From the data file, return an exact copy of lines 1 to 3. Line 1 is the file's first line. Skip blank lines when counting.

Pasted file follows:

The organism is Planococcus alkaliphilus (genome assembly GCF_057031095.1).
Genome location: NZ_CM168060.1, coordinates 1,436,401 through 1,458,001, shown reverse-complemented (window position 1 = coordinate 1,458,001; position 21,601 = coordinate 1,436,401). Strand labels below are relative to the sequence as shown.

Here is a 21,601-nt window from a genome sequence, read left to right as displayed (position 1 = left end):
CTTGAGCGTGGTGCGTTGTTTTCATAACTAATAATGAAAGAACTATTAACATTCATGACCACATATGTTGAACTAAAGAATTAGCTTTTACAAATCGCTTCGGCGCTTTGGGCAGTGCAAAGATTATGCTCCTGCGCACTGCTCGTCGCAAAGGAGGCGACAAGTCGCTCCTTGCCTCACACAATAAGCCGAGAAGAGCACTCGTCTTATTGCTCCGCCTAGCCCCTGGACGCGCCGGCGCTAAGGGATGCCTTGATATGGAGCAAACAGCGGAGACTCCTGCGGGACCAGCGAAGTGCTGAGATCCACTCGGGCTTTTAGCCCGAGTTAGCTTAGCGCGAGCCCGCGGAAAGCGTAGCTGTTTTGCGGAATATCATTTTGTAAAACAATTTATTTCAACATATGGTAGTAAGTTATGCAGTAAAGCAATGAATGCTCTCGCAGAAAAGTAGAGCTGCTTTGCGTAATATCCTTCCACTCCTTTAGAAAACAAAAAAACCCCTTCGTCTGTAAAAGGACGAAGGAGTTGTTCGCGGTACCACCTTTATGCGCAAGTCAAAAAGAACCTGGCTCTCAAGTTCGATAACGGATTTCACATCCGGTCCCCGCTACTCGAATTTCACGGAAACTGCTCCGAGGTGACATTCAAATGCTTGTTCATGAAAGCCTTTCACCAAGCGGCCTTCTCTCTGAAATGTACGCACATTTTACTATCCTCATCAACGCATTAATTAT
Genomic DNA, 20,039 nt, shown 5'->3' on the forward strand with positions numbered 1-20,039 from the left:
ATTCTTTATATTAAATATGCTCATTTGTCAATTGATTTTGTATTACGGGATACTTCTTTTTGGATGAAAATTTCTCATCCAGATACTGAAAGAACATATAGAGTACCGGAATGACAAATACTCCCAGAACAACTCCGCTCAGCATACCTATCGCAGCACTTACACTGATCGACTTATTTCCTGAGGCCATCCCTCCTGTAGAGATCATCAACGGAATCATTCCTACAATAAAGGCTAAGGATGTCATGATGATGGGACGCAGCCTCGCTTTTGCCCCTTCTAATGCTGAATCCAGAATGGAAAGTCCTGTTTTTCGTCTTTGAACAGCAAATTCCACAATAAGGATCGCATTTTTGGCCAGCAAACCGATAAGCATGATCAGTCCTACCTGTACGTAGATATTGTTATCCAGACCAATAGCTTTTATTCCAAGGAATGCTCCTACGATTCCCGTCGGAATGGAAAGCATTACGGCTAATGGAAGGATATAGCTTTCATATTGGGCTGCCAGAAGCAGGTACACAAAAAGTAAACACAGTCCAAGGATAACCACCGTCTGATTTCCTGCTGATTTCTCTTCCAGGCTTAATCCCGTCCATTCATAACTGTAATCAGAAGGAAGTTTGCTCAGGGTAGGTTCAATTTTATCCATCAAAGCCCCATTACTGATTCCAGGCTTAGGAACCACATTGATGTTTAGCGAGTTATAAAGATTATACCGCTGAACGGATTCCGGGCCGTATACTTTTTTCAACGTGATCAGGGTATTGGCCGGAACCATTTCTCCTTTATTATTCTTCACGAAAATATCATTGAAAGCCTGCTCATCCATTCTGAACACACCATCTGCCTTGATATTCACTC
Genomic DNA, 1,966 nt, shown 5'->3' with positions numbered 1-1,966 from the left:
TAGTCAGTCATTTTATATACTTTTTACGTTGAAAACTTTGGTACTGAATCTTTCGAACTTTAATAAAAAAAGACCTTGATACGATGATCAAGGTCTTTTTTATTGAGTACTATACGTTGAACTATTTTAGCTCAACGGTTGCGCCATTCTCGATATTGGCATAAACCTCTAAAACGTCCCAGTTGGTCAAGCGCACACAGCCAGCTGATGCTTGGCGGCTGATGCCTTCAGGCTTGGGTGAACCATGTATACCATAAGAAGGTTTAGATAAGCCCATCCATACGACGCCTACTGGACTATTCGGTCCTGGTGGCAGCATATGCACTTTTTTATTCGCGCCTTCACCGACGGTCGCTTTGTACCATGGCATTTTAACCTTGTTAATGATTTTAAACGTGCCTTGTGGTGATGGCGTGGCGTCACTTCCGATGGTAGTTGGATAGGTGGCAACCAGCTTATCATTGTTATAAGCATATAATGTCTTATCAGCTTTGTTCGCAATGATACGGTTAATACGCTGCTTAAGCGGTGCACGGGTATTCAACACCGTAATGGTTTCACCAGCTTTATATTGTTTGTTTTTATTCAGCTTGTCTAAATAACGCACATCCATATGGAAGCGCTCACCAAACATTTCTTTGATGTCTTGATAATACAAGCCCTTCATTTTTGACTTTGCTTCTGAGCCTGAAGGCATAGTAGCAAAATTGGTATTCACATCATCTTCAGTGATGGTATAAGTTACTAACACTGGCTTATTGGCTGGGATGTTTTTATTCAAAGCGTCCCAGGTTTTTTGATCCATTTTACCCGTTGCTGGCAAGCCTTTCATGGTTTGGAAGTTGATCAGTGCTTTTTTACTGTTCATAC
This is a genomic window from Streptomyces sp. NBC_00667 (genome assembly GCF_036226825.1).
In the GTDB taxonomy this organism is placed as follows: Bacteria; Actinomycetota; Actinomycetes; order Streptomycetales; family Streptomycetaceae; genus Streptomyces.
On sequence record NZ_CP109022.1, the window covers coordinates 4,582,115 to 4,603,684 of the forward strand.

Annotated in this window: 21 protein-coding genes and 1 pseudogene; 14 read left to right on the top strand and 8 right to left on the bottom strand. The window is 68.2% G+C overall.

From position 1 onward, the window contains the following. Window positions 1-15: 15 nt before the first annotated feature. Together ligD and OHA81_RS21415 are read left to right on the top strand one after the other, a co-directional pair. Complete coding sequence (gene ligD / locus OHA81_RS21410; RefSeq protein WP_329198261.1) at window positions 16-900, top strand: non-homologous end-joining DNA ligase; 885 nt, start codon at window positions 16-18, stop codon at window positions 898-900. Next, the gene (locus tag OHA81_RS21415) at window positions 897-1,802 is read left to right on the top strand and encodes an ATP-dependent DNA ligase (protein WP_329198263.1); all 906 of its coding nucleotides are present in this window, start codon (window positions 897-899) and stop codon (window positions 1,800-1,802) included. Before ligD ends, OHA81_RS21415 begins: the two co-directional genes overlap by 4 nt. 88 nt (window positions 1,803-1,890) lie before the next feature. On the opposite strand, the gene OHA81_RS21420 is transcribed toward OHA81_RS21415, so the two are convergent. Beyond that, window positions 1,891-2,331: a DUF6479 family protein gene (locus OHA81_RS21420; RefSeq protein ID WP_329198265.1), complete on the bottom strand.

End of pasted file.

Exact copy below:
The organism is Planococcus alkaliphilus (genome assembly GCF_057031095.1).
Genome location: NZ_CM168060.1, coordinates 1,436,401 through 1,458,001, shown reverse-complemented (window position 1 = coordinate 1,458,001; position 21,601 = coordinate 1,436,401). Strand labels below are relative to the sequence as shown.

Here is a 21,601-nt window from a genome sequence, read left to right as displayed (position 1 = left end):